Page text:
According to UC Davis, 99,000 residents of the San Joaquin Valley have unsafe drinking water. Even more alarming, a recent study by the University of Michigan “predicts that ‘the percentage of U.S. households who will find water bills unaffordable could triple from 11.9% to 35.6%” over the next five years.’”
Many people who lack safe drinking water aren’t far from water utilities, but simply lack the infrastructure that would bring treated water to their homes. But problems with infrastructure don’t apply only to people who lack it. Much of our water infrastructure throughout the nation is old, failing, and insufficient to serve the needs of a growing population.
Given these facts, plans to build tunnels under the San Joaquin Delta for the purpose of delivering northern California water to the southern San Joaquin Valley and beyond seem ever more fanciful. Latest estimates for the costs to construct the tunnels are at $20 billion, and when has anyone known a large government project to meet projected cost estimates?
It’s clear today that early assumptions that we have surplus water were erroneous. They were based on an ignorance of ecology as well as on misunderstanding of the growth-inducing effects of water deliveries.
The Central Valley Project (CVP) is a classic example. Originally intended to provide water for small farming operations of 160 to 320 acres in the southern San Joaquin Valley, the CVP has also encouraged population growth and ever-larger farms.
By 1980, long after reality had changed the “small farm” rule, legislators suspended it. By this time, “80 percent of the farmland was in holdings of over 1,000 acres.” Moreover, three quarters of farm production was produced by only 10 percent of the farms.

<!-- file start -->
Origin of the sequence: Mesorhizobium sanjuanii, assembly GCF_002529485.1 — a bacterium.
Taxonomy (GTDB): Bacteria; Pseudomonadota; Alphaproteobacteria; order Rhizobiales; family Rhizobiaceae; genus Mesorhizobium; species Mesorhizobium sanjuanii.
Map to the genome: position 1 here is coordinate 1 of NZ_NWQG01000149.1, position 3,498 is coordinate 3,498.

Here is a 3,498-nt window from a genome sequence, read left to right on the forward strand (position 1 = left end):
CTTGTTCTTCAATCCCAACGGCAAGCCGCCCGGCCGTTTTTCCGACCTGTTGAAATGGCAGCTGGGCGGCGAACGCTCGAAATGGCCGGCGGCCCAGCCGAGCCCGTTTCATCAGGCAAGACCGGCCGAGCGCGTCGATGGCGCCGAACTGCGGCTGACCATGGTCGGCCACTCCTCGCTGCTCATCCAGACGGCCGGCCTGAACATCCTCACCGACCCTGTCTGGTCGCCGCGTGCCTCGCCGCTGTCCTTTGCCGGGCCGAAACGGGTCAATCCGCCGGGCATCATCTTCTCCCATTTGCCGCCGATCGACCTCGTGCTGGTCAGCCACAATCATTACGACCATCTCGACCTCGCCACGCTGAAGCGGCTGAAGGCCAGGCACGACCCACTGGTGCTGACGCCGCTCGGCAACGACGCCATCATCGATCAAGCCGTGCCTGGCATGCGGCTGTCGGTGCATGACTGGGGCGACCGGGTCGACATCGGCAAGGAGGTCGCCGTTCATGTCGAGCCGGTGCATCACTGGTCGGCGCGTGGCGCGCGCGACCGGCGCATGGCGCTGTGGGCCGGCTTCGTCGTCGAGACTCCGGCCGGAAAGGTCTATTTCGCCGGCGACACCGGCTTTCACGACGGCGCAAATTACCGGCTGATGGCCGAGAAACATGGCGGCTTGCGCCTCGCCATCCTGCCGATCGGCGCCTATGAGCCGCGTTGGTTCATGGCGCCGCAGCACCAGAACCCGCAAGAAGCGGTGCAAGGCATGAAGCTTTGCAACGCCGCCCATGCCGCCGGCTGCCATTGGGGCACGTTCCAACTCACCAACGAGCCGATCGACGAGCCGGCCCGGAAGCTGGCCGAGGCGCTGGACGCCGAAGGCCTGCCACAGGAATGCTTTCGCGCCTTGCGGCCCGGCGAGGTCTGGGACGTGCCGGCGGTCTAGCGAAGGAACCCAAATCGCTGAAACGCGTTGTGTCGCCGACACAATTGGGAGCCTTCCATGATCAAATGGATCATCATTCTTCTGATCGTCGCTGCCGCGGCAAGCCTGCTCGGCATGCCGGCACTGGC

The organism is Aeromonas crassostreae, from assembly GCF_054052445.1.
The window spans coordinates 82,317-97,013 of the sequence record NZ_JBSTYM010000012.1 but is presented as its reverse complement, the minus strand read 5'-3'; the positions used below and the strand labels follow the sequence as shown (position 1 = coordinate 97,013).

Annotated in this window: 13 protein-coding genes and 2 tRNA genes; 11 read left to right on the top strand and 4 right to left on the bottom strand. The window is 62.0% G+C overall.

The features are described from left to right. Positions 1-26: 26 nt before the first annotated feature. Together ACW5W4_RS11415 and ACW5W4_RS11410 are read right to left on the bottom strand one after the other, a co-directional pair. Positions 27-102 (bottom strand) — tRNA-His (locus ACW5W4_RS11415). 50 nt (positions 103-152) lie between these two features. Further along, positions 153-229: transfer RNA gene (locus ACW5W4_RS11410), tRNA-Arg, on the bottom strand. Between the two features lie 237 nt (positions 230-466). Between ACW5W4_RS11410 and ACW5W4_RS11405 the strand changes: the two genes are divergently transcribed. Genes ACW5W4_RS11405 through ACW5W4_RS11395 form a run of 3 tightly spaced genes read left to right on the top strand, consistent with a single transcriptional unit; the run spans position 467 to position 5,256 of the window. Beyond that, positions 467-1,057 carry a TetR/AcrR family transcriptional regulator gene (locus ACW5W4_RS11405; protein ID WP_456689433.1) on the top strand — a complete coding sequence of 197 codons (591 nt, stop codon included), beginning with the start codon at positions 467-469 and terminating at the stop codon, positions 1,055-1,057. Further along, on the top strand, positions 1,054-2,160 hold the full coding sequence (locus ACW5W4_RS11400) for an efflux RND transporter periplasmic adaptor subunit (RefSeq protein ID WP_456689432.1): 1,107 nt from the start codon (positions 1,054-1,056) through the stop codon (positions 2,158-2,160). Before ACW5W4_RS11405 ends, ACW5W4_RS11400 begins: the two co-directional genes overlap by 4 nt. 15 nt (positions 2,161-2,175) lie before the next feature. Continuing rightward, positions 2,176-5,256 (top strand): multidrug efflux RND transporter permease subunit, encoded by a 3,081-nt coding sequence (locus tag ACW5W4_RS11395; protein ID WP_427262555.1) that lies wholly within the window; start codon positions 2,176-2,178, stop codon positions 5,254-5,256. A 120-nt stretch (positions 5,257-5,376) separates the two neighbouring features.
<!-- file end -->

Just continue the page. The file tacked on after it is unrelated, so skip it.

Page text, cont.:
And even in 1980, farmers receiving water from the CVP recognized the reality of wet years and dry years. They planted row crops for the most part. But over the years, the superior profits on so-called “permanent” crops—fruit, grapes, and nuts especially—encouraged more and more planting.
But the problem with permanent crops is they need water year after year. They can’t be fallowed without tremendous losses. Hence, once permanent crops are planted, the demand for water increases.
But water from the CVP is “paper water,” so-called because it’s based on written contracts rather than historic water rights. Paper water is available only when those with true “historic” water rights have been served—it’s shut off in dryer years.
Permanent crops also have a little-noted corollary effect. Because of their profitability, permanent crops can confer tremendous political power. Consider, for example, the clout of Stewart Resnick, a Kern County farmer with 180,000 acres of money-gushing nut trees. Because of this money, Resnick has become a major player in water politics. It’s the only way he can keep northern California water flowing south to his thirsty empire.
Resnick’s southern San Joaquin Valley “Wonderful” empire sucks up over 400,000 acre feet of water a year. By comparison, the entire city of Los Angeles uses about 550,000 acre feet over the same period.
The realities of the old adage, “water flows uphill toward money and power,” couldn’t be more evident than in the southern San Joaquin Valley, where money and power have made a commodity of an increasingly scarce public resource. And it’s also a commodity increasingly dear to Valley citizens even in big cities nearer plentiful water farther to the north.
The City of Modesto, famous for an entryway arch that reads, “Water, Wealth, Contentment, Health,” raised water rates by almost 30 percent in 2016, with higher rates expected to follow soon after. And in nearby Riverbank, water and sewer rates doubled in 2015. No one thinks that’s the end of the increases.
Nonetheless, the notion of “surplus water” still prevails in political circles. That’s what it’s called when entities like Oakdale Irrigation District sell it to buyers far south of the San Joaquin Delta, even while nearby cities face rising water rates.
In the end, and likely far too late, ratepayers will learn the hard way that “surplus water” has always been a beguiling mirage, one that could soon leave more and more people in need of a public resource too many of us take for granted.